More than 7,000 homeless people wander the streets of San Francisco. The city in northern California attracts visitors to places of interest such as the Golden Gate Bridge and the Alcatraz Federal Prison. Still, life in the city is much less entertaining for people driven out of their homes due to skyrocketing real estate prices. This is where the Gubbio project comes in.
An area of acceptance
The Gubbio Project is a nonprofit organization that provides sanctuary and shelter to 225 San Francisco residents each day. Both the St. Boniface and St. John Evangelist churches open their doors and allow the homeless to sleep safely and quietly on their benches for several hours each day.
"Sleep deprivation is one of the most critical health issues for the homeless," reads the website of the Gubbio project. "No questions are asked when our guests walk in the churches, there are no registration forms or forms of admissions to eliminate barriers to entry, nobody is ever rejected, all are welcome, respected and treated with dignity."
A community for all
In the first third of the church, the daily Mass is celebrated at 12:15. The other two-thirds of the building is designed to allow people without a place to hide their heads in a safe place.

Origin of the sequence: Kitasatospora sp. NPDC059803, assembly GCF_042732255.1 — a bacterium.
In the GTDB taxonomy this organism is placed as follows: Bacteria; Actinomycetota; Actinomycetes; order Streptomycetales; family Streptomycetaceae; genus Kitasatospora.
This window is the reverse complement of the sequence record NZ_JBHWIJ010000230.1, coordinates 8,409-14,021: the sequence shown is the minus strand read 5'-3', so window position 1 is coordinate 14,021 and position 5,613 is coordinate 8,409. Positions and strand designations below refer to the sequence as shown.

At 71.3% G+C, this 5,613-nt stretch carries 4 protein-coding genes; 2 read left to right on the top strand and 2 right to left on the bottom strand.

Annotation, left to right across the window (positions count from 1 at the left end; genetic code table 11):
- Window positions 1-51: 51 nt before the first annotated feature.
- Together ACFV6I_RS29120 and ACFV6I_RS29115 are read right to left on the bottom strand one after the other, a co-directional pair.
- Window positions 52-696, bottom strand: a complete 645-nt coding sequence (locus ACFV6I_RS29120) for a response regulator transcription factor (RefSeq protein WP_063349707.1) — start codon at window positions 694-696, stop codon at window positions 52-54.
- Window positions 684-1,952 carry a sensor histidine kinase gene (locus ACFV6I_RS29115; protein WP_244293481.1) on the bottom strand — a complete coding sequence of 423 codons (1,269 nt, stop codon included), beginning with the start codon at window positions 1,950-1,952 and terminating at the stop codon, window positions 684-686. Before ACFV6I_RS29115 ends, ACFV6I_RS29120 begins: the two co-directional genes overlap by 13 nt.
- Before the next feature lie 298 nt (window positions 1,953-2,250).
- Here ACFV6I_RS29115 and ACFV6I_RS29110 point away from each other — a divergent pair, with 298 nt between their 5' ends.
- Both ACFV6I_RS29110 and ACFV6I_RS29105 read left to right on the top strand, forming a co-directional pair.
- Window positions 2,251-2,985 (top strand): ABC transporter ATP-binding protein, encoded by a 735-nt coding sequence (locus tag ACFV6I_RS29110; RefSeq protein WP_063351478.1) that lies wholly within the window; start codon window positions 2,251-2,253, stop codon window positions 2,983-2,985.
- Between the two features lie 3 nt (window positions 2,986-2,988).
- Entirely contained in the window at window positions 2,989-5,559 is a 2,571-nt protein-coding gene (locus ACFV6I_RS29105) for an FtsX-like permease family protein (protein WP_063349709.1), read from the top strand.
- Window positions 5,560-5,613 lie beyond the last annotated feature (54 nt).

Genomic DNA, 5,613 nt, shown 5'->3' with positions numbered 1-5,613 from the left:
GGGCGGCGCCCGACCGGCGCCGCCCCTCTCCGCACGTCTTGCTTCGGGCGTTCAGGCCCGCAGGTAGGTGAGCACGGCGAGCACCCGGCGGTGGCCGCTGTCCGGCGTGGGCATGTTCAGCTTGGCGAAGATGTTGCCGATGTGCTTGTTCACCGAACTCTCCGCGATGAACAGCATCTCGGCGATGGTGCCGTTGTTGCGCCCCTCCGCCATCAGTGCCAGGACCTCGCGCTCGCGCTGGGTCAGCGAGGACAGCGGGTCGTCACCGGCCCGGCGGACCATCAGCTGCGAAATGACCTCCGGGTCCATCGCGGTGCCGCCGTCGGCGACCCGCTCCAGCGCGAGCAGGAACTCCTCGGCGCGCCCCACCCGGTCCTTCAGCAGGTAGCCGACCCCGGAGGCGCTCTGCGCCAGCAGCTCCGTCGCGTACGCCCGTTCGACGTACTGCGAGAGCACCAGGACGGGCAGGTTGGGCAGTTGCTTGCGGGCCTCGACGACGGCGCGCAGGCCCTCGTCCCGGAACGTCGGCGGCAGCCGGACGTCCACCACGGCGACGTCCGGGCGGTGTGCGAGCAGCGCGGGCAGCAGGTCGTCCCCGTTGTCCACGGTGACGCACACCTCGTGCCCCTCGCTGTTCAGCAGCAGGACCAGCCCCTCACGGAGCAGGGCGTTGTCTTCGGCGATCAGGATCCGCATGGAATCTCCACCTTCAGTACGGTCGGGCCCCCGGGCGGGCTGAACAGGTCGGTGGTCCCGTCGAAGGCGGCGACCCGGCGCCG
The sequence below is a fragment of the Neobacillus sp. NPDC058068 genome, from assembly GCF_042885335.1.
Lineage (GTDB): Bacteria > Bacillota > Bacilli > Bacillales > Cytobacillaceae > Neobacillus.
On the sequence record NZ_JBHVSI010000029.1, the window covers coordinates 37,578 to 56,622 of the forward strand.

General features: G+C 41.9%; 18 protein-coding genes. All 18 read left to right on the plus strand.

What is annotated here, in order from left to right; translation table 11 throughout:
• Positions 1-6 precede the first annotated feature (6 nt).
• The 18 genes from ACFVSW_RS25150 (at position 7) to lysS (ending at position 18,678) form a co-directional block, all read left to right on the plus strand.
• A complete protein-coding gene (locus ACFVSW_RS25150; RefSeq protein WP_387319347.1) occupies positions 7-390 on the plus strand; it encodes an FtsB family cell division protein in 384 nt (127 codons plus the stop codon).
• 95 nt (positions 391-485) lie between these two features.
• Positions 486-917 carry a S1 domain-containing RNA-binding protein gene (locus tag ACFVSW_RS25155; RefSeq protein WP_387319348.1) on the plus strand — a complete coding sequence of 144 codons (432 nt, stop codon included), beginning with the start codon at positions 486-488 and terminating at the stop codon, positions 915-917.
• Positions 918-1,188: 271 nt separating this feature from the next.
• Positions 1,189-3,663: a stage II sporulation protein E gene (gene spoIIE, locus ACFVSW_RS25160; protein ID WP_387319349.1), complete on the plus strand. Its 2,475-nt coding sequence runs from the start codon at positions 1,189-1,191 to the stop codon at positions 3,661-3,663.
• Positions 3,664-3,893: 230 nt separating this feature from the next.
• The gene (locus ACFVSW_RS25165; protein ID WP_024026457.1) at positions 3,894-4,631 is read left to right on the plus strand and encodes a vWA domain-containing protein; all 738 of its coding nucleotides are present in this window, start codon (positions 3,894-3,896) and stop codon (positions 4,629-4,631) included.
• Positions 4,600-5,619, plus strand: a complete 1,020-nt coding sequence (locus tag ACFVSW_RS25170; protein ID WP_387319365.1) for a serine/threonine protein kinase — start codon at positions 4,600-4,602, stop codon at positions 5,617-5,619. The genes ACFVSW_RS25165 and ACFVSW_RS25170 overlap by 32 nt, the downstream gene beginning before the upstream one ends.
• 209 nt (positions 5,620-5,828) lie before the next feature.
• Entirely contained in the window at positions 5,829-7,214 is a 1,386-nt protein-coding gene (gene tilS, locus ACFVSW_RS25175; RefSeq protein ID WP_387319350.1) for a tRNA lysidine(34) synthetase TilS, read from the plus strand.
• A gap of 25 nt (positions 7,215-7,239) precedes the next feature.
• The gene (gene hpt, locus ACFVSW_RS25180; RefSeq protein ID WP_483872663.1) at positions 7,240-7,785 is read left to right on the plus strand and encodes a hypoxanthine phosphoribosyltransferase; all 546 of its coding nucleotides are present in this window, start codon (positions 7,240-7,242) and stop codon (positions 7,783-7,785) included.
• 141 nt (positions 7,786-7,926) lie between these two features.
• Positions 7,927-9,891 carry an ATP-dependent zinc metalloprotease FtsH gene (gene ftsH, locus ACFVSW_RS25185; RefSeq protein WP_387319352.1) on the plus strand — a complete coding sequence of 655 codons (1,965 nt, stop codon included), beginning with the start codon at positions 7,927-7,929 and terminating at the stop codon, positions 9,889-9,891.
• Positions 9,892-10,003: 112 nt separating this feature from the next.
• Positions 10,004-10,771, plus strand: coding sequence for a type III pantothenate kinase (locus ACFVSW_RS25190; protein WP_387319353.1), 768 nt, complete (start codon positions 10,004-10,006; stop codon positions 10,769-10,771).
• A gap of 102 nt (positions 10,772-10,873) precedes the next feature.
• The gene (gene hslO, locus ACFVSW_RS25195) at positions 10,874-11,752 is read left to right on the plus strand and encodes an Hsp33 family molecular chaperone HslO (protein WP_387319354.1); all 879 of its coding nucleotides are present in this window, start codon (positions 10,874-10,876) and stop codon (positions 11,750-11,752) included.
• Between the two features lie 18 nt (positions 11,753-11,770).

"This sends a powerful message to our untroubled neighbors – they are essentially part of the community, not to be thrown out when those with houses come to worship," the charitable website continues. "It also sends a message to the participants of the Mass – the community includes the tired, the poor, those with mental health problems and those who are wet, cold and dirty."
Game made in the sky
In addition to providing a place to sleep for the homeless, The Gubbio Project offers blankets, socks, toiletries, pastoral care, chiropody and massages for the needy. In addition, volunteers prepare breakfast for visitors to the church every Friday morning.
"The Gubbio project came to an end huge gift I am very honored to work with them, "said Father Richard Smith, Vicar of St. John," It's a very critical time in San Francisco and I'm glad we had the privilege to help community in this little way. "
Watch the video below to find out more about how the Gubbio project works for the needy.